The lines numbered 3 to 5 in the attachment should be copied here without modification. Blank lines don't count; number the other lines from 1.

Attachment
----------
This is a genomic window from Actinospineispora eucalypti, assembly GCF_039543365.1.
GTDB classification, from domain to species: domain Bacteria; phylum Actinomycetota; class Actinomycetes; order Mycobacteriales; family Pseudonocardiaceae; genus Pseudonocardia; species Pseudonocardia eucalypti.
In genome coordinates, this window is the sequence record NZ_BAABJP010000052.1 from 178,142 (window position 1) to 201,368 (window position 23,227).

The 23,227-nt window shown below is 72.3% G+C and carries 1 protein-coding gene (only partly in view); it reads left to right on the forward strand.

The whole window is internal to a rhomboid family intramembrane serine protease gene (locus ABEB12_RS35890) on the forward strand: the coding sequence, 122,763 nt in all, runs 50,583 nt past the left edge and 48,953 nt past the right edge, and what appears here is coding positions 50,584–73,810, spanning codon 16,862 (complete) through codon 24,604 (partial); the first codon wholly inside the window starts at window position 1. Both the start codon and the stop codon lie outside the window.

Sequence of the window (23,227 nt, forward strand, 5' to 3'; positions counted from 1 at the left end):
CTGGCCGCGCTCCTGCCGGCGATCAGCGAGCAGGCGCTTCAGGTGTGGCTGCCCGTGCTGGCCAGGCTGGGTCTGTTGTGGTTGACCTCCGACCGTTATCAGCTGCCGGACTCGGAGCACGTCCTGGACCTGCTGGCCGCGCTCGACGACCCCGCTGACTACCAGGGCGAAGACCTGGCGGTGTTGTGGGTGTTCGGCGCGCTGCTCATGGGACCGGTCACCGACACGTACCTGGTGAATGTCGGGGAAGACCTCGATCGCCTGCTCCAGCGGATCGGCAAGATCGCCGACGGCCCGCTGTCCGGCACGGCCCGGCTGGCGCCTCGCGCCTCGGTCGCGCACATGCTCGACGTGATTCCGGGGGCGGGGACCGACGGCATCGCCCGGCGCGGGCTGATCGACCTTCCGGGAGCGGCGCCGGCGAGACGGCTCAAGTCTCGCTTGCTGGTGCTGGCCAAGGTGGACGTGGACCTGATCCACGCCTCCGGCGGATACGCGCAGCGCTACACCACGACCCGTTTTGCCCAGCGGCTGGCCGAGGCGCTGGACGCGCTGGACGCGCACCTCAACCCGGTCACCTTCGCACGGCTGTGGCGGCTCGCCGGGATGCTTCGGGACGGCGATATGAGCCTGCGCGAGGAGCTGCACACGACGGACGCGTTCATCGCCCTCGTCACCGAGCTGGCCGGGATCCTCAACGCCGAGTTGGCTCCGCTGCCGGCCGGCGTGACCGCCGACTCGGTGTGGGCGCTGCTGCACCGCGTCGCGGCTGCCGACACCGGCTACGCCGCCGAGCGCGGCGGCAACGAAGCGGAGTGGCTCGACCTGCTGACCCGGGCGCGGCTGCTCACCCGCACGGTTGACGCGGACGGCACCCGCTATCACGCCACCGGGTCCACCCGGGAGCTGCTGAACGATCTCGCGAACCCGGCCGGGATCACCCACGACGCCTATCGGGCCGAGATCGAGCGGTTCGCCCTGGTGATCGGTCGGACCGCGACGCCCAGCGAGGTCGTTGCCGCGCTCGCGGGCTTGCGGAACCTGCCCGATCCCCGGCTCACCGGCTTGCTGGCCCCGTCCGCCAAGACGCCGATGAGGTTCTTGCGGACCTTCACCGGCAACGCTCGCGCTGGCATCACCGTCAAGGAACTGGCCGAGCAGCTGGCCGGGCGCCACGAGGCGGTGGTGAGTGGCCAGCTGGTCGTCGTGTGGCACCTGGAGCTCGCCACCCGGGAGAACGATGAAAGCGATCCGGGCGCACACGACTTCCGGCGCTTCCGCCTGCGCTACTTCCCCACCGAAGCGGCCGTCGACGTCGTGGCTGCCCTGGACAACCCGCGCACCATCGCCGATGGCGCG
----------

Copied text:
In genome coordinates, this window is the sequence record NZ_BAABJP010000052.1 from 178,142 (window position 1) to 201,368 (window position 23,227).

The 23,227-nt window shown below is 72.3% G+C and carries 1 protein-coding gene (only partly in view); it reads left to right on the forward strand.

The whole window is internal to a rhomboid family intramembrane serine protease gene (locus ABEB12_RS35890) on the forward strand: the coding sequence, 122,763 nt in all, runs 50,583 nt past the left edge and 48,953 nt past the right edge, and what appears here is coding positions 50,584–73,810, spanning codon 16,862 (complete) through codon 24,604 (partial); the first codon wholly inside the window starts at window position 1. Both the start codon and the stop codon lie outside the window.